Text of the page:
Equality of Voice Survey
This is the second time in recent weeks that I’ve taken part in a conversation about race in the workplace. Thank you to Kevin O’Brien for inviting me on to the panel, and to Yinka Opaneye, Edleen John and Cat Wildman for sharing their thoughts and experience in what was an emotional and powerful conversation.
What's an Essex, White-boy Doing Talking About Race?
Let’s be clear, I have white privilege (anyone wanting to understand what white privilege should watch this brilliant video by John Amaechi). Up until the last couple of months, I didn’t know or appreciate the significance of this. My friend, Shereen Daniels, challenged me to get more involved in the conversation because of my position at The Happiness Index, and our ability to collect data on how employees are feeling. I’m embarrassed to admit that one of the reasons I didn’t previously join conversations like this, was because I didn’t feel like I should. Once Shereen explained to me how prevalent the corporate wall of silence was on race and why it was important to everyone, from all backgrounds, to get involved in this conversation I felt duty-bound to join this conversation and commit to continue learning as much as I can.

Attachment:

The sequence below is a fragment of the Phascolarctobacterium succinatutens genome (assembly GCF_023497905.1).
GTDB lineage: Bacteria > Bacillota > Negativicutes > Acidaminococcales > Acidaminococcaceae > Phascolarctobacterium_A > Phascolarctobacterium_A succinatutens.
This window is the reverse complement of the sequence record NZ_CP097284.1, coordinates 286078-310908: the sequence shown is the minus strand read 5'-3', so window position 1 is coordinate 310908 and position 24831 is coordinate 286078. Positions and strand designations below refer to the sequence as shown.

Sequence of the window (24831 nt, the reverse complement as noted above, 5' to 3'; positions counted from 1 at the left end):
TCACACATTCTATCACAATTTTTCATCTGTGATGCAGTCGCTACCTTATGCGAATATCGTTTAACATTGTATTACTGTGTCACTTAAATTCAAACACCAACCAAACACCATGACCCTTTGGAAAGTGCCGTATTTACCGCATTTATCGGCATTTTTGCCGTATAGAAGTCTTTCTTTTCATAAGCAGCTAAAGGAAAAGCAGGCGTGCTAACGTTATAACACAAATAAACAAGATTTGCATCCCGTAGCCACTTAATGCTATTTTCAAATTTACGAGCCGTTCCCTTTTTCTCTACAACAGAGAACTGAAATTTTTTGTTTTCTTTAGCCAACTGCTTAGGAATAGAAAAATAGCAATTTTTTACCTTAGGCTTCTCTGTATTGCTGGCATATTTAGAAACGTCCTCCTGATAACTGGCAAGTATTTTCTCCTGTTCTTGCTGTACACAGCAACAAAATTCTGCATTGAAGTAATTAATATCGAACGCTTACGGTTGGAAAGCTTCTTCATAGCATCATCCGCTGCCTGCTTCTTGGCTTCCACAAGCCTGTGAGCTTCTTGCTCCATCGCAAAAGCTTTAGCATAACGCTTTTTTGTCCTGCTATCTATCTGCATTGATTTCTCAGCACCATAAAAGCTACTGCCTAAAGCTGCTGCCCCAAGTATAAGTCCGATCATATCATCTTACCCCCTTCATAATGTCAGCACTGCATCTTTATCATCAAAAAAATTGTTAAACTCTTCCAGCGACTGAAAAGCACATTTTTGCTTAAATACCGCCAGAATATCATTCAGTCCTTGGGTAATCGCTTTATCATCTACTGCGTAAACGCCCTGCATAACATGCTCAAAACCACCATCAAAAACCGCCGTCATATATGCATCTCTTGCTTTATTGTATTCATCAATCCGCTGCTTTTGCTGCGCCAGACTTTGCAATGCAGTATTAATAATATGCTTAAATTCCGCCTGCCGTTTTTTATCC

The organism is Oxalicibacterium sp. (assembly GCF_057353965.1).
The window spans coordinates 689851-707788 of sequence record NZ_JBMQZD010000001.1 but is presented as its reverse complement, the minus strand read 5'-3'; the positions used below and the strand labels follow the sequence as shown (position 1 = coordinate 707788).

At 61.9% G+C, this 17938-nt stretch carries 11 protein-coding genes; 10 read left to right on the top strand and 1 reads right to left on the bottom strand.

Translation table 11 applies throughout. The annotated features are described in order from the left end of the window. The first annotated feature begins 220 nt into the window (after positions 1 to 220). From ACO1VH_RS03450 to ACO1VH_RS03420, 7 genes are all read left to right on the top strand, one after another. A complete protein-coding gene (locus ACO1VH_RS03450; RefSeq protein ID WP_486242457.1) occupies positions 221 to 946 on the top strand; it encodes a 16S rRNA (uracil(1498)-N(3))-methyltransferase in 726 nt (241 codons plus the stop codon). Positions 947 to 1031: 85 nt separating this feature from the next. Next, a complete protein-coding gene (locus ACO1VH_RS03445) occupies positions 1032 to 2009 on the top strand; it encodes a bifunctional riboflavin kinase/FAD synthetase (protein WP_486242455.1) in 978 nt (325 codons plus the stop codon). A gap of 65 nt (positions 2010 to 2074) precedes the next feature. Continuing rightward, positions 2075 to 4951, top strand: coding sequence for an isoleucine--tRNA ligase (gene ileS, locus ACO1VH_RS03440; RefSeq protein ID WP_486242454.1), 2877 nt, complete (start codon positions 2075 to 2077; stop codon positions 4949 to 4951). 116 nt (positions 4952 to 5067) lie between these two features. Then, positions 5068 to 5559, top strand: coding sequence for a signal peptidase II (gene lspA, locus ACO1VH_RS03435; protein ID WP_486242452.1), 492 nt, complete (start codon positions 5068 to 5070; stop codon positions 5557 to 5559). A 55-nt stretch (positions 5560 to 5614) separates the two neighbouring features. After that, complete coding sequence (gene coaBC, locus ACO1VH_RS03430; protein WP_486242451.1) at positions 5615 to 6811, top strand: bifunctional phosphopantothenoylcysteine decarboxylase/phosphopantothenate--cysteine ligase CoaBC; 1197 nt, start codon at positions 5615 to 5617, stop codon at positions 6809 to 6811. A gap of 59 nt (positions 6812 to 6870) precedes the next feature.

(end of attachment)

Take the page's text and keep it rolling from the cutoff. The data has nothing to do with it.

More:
At The Happiness Index we consistently see in our data that to be happy, employees need to feel that they have a voice, and feel like that they can be themselves at work. Today’s conversation reinforced to me that many members of the black community don’t feel like they have a voice or feel that they can be themselves at work. This was a shocking realisation for me. I still have so much more to learn – but for now – here are my key learnings from today.
1. The Extent of Emotional Trauma
Whilst the violent murder of George Floyd has ignited the indignation of much of the white community, as Edleen and Yinka shared for the black community this was just the latest incident in a long history of emotional trauma they’ve lived with.
Yinka expressed the disappointment many of his friends felt in how their organisations had responded to this latest event, or even acknowledged it as an issue.
“It’s that feeling that we have been dealing with this for so long on our own. And privately trying not to exhibit any kind of strain, or trying to show how much we might be breaking inside, or how angry and frustrated we are. And that in itself depletes you emotionally.”
2. It's Created an Enlightening Moment we Must Seize Upon